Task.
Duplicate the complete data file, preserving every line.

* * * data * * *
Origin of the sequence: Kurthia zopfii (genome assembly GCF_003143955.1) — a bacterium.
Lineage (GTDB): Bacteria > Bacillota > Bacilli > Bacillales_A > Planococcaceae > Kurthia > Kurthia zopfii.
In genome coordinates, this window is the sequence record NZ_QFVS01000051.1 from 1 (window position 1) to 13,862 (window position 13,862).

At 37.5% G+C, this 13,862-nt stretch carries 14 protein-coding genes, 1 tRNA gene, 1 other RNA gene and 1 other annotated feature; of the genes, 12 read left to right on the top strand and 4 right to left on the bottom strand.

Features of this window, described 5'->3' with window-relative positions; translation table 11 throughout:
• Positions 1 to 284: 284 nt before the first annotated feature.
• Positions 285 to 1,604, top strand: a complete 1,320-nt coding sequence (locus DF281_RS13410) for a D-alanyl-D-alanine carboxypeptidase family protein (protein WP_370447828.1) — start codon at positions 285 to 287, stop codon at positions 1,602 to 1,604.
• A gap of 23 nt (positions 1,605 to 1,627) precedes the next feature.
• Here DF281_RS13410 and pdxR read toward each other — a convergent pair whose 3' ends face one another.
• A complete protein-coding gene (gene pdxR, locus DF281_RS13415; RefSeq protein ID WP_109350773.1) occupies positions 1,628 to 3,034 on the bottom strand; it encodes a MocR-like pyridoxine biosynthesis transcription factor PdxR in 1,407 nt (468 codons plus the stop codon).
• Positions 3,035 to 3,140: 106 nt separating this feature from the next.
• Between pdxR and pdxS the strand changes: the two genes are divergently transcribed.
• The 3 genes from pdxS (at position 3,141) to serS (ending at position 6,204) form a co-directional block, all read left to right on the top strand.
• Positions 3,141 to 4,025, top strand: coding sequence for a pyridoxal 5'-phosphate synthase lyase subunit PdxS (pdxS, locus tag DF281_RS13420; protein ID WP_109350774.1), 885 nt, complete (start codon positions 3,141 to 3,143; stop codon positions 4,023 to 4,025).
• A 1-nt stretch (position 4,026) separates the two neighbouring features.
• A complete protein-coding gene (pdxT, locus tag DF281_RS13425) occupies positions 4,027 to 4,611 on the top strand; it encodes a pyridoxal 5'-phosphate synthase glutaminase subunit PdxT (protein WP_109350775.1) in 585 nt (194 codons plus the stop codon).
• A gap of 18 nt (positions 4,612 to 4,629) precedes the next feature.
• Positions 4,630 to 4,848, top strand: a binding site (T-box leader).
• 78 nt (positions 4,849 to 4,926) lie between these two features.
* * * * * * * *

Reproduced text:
Origin of the sequence: Kurthia zopfii (genome assembly GCF_003143955.1) — a bacterium.
Lineage (GTDB): Bacteria > Bacillota > Bacilli > Bacillales_A > Planococcaceae > Kurthia > Kurthia zopfii.
In genome coordinates, this window is the sequence record NZ_QFVS01000051.1 from 1 (window position 1) to 13,862 (window position 13,862).

At 37.5% G+C, this 13,862-nt stretch carries 14 protein-coding genes, 1 tRNA gene, 1 other RNA gene and 1 other annotated feature; of the genes, 12 read left to right on the top strand and 4 right to left on the bottom strand.

Features of this window, described 5'->3' with window-relative positions; translation table 11 throughout:
• Positions 1 to 284: 284 nt before the first annotated feature.
• Positions 285 to 1,604, top strand: a complete 1,320-nt coding sequence (locus DF281_RS13410) for a D-alanyl-D-alanine carboxypeptidase family protein (protein WP_370447828.1) — start codon at positions 285 to 287, stop codon at positions 1,602 to 1,604.
• A gap of 23 nt (positions 1,605 to 1,627) precedes the next feature.
• Here DF281_RS13410 and pdxR read toward each other — a convergent pair whose 3' ends face one another.
• A complete protein-coding gene (gene pdxR, locus DF281_RS13415; RefSeq protein ID WP_109350773.1) occupies positions 1,628 to 3,034 on the bottom strand; it encodes a MocR-like pyridoxine biosynthesis transcription factor PdxR in 1,407 nt (468 codons plus the stop codon).
• Positions 3,035 to 3,140: 106 nt separating this feature from the next.
• Between pdxR and pdxS the strand changes: the two genes are divergently transcribed.
• The 3 genes from pdxS (at position 3,141) to serS (ending at position 6,204) form a co-directional block, all read left to right on the top strand.
• Positions 3,141 to 4,025, top strand: coding sequence for a pyridoxal 5'-phosphate synthase lyase subunit PdxS (pdxS, locus tag DF281_RS13420; protein ID WP_109350774.1), 885 nt, complete (start codon positions 3,141 to 3,143; stop codon positions 4,023 to 4,025).
• A 1-nt stretch (position 4,026) separates the two neighbouring features.
• A complete protein-coding gene (pdxT, locus tag DF281_RS13425) occupies positions 4,027 to 4,611 on the top strand; it encodes a pyridoxal 5'-phosphate synthase glutaminase subunit PdxT (protein WP_109350775.1) in 585 nt (194 codons plus the stop codon).
• A gap of 18 nt (positions 4,612 to 4,629) precedes the next feature.
• Positions 4,630 to 4,848, top strand: a binding site (T-box leader).
• 78 nt (positions 4,849 to 4,926) lie between these two features.